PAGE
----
Forcing an agressive bike position upon yourself.

Discussion in 'Road Cycling' started by Vin Stein, Jan 11, 2014.

  1. Vin Stein

    Vin Stein New Member

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    I have my bike set to a more aerodynamic agressive position. Now I am comfortable for short-medium distances 40-50 miles but I start getting sore in the aerodynamic position. I find mmyself choking up on the handlebars. Some people tell me to adjust my bike geometry to a more upright position. I am trying to condition myself to this super aero dynamic form. Should I switch geometry or continue to condition myself.
     
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  2. danfoz

    danfoz Well-Known Member

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    Making changes in small increments and adjusting after every several rides is usually the best way to go, no more than .3-.5mm at a time imo. To help avoid excessive possible soreness and/or injury keeping the intensity a little lower while making the transition helps. Stretching a bit after the ride may also help the transition.

    As the upper body goes lower you will be engaging muscle groups that may not have been used as much, especially the glutes and posterior leg muscles. Also your neck muscles will be more hyper extended in the lower position to see down the road.

    There is a purpose for those small spacers...
    [​IMG]

    Edit: Btw just took a quick look at your Giant, nice bike. You got a deeper drop than some pros :p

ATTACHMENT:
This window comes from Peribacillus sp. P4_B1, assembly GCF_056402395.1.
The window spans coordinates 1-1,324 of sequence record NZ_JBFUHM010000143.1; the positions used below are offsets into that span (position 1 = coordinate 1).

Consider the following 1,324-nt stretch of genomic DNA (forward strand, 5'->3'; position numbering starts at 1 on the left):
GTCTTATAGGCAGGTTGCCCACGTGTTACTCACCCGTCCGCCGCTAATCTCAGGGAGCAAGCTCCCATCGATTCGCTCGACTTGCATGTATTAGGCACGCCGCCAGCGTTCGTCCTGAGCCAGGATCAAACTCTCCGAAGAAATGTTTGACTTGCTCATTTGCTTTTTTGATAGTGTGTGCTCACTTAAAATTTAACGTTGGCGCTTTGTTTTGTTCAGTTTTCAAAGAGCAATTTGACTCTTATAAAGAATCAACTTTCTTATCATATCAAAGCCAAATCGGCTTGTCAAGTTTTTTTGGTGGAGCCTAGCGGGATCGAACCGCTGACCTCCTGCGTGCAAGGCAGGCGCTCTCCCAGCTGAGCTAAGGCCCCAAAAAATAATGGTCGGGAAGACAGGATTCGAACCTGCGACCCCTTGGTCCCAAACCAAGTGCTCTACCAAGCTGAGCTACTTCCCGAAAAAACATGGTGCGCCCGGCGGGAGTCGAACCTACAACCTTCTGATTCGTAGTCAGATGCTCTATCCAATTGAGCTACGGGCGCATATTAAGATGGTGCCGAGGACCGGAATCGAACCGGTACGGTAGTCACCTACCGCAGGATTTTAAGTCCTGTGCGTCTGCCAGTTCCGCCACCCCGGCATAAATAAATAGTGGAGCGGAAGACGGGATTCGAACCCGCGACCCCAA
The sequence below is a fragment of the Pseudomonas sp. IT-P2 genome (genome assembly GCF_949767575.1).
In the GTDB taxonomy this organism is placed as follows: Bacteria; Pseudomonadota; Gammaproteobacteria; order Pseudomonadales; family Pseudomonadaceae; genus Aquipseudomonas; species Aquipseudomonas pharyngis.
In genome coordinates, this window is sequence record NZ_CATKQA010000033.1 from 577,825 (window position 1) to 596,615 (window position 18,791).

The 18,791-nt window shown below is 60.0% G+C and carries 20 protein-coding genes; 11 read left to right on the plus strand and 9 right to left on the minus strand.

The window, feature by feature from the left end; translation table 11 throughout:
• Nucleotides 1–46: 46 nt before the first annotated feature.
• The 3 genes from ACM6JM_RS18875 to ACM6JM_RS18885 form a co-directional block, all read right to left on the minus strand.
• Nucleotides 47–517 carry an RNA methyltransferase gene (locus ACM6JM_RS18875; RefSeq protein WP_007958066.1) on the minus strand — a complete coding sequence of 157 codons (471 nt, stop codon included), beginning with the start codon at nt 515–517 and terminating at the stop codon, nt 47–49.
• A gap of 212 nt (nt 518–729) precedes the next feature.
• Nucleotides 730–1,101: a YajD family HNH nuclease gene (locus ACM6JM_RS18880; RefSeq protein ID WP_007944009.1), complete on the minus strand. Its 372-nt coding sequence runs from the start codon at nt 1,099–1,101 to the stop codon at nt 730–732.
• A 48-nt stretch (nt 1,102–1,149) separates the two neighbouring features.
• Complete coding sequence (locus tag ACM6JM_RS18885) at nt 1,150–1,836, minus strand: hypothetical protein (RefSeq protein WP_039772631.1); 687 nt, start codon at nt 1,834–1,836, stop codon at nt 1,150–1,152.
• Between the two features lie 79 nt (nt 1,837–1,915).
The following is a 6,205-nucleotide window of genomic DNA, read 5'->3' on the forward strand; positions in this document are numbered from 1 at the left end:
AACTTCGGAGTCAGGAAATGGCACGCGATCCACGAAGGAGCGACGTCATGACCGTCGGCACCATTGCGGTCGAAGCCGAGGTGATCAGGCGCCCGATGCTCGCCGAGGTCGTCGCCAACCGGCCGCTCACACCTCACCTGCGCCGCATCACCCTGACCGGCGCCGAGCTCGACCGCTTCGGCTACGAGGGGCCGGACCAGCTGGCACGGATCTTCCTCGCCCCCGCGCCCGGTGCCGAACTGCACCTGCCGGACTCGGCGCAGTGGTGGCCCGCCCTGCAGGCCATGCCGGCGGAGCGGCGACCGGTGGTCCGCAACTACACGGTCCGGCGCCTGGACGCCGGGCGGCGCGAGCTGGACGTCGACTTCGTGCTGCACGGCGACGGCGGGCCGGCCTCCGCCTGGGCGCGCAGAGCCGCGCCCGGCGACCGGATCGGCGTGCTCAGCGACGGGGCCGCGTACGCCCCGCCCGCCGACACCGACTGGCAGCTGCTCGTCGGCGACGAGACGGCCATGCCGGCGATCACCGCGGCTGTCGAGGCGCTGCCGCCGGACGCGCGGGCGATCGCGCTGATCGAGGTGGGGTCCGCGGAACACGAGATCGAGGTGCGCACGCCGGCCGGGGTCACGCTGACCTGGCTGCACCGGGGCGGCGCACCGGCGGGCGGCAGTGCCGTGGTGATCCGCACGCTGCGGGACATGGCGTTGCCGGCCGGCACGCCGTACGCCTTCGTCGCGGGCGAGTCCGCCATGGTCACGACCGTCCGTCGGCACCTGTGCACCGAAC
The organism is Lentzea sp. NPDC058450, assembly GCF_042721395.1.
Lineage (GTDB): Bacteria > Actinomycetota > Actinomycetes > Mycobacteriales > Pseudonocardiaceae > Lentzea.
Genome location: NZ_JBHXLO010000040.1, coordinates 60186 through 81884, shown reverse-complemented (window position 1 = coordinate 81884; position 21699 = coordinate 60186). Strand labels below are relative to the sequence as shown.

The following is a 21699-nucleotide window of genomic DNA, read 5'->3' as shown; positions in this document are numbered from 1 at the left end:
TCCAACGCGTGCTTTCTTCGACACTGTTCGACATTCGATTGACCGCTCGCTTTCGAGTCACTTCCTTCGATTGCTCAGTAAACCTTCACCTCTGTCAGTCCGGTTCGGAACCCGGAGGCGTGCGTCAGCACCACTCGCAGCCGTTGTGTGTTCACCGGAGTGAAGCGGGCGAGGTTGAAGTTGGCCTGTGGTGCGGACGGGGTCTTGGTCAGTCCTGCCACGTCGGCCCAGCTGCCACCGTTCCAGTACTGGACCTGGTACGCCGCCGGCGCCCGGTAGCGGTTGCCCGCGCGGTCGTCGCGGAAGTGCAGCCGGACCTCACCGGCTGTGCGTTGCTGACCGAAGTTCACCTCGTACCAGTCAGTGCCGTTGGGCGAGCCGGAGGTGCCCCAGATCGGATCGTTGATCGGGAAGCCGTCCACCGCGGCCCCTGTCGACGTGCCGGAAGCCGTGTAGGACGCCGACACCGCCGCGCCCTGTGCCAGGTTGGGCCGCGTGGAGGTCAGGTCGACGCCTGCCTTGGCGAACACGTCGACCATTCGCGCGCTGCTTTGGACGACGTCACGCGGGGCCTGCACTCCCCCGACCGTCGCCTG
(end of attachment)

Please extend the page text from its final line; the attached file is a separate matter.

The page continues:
Doesn't look like you have too much stem to add spacers too, you could try flipping the stem which will probably add about 2cm of rise give or take. Rotating the handlebars very slightly, just a degree or two (bringing the brake levers up a tiny bit) may also help.
     
  3. oldbobcat

    oldbobcat Well-Known Member

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    Without seeing you on the bike it's hard to determine where "super-aero" is on the spectrum. But getting into this gradually, as danfoz suggests is certainly a good idea. And if your thighs are hitting your belly or the position is causing breathing difficulty, you're definitely too low.

    A lot of riders simply have difficulty adapting to being athletic with a nearly horizontal torso. Here are some suggestions to make getting low more comfortable. Bend from the hips, not the shoulders or upper back, and extend the neck. Envision a straight line from the lower back to the base of your spine. The center of gravity should be roughly over your feet. If you're using the arms for too much support, move the saddle back and lower it a bit.
     
  4. CAMPYBOB

    CAMPYBOB Well-Known Member

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    Quote by OBC:
    "...it's hard to determine where "super-aero" is on the spectrum."

    Allow me to be of assistance!

    On a scale of least to most aero:
    1. Fred
    2. Touron
    3. Brevet
    4. Ultra-Marathon
    5. Sportive
    6. Roadie
    7. Tri Guy
    8. Aero Maximus
    9. Super-Aero
    10. Cruise Missile

    So we can assume the OP is generating some real downforce with his negatively-sloped back (unless he's rocking the Armstrong Humpâ„¢).

    Like Dan stated, adjustments should usually be made in several smaller steps instead of one large drop/extension to the desired position. And often the desired position is not the optimal for power production or the type of riding being done or matching the age and physiology of the rider.
     
  5. oldbobcat

    oldbobcat Well-Known Member

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    Thanks for your assistance, Bob.

    My scale for road positioning is more historically oriented.

    1. Gino (Bartali)
    2. Jacques (Anquetil)
    3. The Belgians (Eddy & Roger)
    4. Francesco (Moser)
    5. Spartacus (Cancellara)
    6. Ryder (Hesjedal)

    I do not recommend trying to emulate Ryder. He has to sprint from the hoods.
     
  6. danfoz

    danfoz Well-Known Member

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    Just looked at a vid of Ryders drop on YT, even for a big guy that's something else... seriously long arms though: